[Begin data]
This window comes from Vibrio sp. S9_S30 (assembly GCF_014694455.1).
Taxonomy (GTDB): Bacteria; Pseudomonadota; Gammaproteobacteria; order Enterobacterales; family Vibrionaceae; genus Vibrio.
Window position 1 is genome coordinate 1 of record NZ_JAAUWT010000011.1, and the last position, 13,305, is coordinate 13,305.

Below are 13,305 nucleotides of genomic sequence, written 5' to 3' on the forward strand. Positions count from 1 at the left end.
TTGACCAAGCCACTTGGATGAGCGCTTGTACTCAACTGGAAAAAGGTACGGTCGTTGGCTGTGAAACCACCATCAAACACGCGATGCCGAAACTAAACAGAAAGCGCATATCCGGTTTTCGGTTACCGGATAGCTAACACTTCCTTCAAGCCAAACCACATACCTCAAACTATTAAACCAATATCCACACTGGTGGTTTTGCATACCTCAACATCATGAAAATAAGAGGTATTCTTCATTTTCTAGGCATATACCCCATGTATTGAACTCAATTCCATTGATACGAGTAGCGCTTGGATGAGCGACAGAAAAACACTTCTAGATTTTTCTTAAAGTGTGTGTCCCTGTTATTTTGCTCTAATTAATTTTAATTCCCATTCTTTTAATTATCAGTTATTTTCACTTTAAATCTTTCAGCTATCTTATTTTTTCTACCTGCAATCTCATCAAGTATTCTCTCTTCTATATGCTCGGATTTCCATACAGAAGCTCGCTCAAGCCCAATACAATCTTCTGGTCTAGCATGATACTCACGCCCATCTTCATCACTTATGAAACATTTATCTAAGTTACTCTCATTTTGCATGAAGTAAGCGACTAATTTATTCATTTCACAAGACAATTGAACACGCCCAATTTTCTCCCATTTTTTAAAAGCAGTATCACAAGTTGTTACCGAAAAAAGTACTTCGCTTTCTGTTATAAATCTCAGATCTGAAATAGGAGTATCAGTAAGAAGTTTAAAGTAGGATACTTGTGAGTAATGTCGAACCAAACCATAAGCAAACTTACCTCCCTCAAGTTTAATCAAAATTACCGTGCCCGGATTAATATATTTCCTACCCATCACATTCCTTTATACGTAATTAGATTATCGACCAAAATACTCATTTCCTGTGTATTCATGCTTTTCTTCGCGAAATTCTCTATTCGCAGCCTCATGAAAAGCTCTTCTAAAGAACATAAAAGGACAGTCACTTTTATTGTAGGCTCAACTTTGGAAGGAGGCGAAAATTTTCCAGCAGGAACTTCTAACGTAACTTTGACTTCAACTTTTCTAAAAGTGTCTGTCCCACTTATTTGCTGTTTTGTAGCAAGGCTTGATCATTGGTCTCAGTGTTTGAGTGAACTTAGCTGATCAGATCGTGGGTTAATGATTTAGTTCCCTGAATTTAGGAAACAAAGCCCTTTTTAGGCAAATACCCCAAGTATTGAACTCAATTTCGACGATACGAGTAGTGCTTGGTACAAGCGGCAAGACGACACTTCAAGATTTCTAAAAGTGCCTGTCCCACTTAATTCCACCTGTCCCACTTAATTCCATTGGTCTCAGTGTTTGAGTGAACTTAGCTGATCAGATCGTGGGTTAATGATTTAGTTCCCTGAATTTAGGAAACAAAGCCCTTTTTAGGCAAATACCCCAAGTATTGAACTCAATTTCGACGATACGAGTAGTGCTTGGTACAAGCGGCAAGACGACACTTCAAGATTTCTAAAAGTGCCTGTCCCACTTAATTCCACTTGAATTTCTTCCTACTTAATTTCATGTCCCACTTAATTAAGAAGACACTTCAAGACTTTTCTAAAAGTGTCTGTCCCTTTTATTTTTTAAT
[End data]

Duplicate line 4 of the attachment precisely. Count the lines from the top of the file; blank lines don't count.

Below are 13,305 nucleotides of genomic sequence, written 5' to 3' on the forward strand. Positions count from 1 at the left end.